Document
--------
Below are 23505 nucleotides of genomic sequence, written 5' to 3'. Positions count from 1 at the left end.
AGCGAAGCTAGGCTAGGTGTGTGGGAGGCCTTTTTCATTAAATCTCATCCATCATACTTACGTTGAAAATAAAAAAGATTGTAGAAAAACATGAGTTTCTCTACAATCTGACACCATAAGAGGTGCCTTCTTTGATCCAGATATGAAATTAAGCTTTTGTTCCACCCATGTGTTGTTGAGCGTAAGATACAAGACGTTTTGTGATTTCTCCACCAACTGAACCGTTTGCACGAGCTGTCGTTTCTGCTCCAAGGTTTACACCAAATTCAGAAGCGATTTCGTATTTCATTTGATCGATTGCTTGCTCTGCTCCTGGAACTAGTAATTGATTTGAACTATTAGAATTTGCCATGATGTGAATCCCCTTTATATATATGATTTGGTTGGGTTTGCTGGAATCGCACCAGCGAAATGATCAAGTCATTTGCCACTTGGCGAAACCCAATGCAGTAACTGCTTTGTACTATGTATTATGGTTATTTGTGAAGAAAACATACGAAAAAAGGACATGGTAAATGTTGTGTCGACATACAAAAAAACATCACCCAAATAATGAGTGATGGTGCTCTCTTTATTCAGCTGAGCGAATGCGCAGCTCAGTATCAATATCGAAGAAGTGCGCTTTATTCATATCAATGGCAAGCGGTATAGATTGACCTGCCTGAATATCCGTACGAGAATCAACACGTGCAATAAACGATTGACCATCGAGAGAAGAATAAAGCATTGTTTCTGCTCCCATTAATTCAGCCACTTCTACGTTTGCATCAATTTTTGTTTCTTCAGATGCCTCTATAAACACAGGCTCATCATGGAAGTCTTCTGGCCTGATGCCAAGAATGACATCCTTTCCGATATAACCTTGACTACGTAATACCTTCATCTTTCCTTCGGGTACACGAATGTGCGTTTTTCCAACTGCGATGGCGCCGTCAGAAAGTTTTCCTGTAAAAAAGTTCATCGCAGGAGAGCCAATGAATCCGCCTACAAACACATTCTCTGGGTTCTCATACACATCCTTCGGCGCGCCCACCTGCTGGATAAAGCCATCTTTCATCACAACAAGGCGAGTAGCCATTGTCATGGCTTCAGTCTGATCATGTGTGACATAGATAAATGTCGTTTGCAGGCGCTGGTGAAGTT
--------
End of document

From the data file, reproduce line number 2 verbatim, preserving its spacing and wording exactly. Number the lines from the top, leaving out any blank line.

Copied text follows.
AGCGAAGCTAGGCTAGGTGTGTGGGAGGCCTTTTTCATTAAATCTCATCCATCATACTTACGTTGAAAATAAAAAAGATTGTAGAAAAACATGAGTTTCTCTACAATCTGACACCATAAGAGGTGCCTTCTTTGATCCAGATATGAAATTAAGCTTTTGTTCCACCCATGTGTTGTTGAGCGTAAGATACAAGACGTTTTGTGATTTCTCCACCAACTGAACCGTTTGCACGAGCTGTCGTTTCTGCTCCAAGGTTTACACCAAATTCAGAAGCGATTTCGTATTTCATTTGATCGATTGCTTGCTCTGCTCCTGGAACTAGTAATTGATTTGAACTATTAGAATTTGCCATGATGTGAATCCCCTTTATATATATGATTTGGTTGGGTTTGCTGGAATCGCACCAGCGAAATGATCAAGTCATTTGCCACTTGGCGAAACCCAATGCAGTAACTGCTTTGTACTATGTATTATGGTTATTTGTGAAGAAAACATACGAAAAAAGGACATGGTAAATGTTGTGTCGACATACAAAAAAACATCACCCAAATAATGAGTGATGGTGCTCTCTTTATTCAGCTGAGCGAATGCGCAGCTCAGTATCAATATCGAAGAAGTGCGCTTTATTCATATCAATGGCAAGCGGTATAGATTGACCTGCCTGAATATCCGTACGAGAATCAACACGTGCAATAAACGATTGACCATCGAGAGAAGAATAAAGCATTGTTTCTGCTCCCATTAATTCAGCCACTTCTACGTTTGCATCAATTTTTGTTTCTTCAGATGCCTCTATAAACACAGGCTCATCATGGAAGTCTTCTGGCCTGATGCCAAGAATGACATCCTTTCCGATATAACCTTGACTACGTAATACCTTCATCTTTCCTTCGGGTACACGAATGTGCGTTTTTCCAACTGCGATGGCGCCGTCAGAAAGTTTTCCTGTAAAAAAGTTCATCGCAGGAGAGCCAATGAATCCGCCTACAAACACATTCTCTGGGTTCTCATACACATCCTTCGGCGCGCCCACCTGCTGGATAAAGCCATCTTTCATCACAACAAGGCGAGTAGCCATTGTCATGGCTTCAGTCTGATCATGTGTGACATAGATAAATGTCGTTTGCAGGCGCTGGTGAAGTT